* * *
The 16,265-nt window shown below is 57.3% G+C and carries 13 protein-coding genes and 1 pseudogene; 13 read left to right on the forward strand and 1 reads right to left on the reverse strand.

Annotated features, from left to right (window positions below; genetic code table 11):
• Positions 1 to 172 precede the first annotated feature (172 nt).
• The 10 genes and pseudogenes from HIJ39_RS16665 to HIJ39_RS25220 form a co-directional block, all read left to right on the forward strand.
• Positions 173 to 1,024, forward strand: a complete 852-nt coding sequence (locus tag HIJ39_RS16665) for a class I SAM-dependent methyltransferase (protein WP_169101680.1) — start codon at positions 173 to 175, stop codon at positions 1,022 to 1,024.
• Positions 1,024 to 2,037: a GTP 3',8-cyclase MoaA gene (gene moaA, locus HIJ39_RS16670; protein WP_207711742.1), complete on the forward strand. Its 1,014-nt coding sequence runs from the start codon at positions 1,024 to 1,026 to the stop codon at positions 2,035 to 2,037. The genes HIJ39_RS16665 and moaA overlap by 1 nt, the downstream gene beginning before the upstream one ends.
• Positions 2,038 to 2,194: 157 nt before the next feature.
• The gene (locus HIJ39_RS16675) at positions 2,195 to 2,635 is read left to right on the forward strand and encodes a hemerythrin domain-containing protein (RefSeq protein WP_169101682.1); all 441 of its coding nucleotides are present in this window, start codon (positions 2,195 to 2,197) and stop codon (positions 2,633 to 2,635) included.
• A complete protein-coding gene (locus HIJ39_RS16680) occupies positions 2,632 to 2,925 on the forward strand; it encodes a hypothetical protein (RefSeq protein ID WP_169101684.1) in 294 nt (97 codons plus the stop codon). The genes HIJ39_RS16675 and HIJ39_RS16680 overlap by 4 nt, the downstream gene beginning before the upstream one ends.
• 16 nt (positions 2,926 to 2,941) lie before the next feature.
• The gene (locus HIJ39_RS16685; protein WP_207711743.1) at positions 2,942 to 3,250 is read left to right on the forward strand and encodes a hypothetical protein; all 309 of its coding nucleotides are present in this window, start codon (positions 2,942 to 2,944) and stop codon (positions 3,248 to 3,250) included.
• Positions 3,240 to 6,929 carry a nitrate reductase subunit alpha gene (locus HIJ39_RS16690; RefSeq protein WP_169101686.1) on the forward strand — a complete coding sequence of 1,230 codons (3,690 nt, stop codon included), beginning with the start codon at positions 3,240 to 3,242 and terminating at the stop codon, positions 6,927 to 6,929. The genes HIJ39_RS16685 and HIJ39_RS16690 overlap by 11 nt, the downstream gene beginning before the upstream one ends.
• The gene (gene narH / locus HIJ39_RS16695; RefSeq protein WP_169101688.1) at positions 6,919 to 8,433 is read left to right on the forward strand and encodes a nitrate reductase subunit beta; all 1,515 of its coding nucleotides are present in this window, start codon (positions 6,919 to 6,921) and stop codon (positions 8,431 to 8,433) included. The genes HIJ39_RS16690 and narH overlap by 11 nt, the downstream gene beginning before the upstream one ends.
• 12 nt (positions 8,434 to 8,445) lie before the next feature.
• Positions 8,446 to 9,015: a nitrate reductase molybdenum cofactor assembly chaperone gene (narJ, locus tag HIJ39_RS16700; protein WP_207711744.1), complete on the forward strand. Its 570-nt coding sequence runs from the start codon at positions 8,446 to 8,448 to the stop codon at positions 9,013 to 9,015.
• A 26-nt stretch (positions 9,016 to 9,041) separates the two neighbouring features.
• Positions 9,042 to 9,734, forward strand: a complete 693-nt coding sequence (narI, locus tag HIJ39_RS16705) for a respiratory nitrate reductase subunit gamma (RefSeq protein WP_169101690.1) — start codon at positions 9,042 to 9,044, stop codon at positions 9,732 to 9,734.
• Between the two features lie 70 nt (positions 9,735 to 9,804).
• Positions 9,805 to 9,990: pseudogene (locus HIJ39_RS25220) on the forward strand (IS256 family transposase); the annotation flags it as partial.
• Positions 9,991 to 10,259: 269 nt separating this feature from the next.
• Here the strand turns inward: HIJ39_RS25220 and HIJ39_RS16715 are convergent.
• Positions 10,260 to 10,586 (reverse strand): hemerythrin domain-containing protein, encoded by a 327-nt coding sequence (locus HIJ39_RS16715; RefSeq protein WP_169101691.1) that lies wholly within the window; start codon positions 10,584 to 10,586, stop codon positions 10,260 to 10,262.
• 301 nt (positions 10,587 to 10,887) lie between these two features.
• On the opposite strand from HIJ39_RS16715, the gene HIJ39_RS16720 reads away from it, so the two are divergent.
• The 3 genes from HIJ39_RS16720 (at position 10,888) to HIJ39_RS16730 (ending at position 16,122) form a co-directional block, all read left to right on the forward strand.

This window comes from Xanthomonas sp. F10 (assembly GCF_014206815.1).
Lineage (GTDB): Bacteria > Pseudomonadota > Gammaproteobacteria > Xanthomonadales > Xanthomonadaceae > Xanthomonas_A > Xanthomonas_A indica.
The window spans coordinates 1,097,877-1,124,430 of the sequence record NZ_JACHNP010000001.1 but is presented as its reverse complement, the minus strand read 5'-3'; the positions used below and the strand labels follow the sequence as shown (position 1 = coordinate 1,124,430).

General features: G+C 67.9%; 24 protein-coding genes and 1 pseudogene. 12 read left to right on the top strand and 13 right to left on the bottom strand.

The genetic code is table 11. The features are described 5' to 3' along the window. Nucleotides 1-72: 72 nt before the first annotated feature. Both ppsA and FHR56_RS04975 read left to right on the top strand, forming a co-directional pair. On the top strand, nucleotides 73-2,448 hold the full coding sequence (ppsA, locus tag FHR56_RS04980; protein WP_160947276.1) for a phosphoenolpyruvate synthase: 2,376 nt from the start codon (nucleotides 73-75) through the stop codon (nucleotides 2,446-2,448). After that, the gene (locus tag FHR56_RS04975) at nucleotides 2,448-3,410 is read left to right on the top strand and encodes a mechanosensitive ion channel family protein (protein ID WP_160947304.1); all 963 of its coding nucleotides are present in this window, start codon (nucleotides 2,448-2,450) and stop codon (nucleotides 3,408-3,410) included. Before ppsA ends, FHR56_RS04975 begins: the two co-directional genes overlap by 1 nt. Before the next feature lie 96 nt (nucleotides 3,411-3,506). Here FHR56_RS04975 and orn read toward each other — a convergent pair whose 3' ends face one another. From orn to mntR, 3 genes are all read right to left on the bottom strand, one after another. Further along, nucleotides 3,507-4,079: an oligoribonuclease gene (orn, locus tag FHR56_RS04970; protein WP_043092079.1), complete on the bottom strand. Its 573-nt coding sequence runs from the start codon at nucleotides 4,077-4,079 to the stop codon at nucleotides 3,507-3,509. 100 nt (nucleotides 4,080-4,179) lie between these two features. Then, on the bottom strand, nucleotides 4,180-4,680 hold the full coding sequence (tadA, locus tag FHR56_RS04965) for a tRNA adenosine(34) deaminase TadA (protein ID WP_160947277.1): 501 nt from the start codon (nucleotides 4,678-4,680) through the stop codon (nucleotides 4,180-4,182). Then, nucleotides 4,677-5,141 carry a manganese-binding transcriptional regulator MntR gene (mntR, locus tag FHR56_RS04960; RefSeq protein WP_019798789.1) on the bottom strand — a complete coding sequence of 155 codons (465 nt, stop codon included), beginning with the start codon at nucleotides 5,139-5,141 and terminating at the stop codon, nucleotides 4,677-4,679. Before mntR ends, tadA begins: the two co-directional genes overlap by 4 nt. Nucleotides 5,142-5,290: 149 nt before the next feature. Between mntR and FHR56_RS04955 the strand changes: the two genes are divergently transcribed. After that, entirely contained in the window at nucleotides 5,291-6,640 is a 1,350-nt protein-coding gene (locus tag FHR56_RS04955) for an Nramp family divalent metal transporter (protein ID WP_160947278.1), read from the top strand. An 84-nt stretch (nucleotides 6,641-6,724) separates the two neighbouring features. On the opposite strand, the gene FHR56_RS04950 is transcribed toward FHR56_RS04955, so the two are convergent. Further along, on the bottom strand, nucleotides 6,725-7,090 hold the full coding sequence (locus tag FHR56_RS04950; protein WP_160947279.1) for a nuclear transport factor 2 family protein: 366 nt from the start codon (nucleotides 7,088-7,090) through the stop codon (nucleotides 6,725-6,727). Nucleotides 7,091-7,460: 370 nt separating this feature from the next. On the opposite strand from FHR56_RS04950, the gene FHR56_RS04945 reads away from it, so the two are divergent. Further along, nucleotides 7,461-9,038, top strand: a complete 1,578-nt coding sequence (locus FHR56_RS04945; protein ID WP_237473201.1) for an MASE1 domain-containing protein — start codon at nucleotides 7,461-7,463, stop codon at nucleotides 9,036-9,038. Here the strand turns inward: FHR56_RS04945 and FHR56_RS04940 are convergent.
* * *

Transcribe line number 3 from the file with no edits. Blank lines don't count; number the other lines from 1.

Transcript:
• Positions 1 to 172 precede the first annotated feature (172 nt).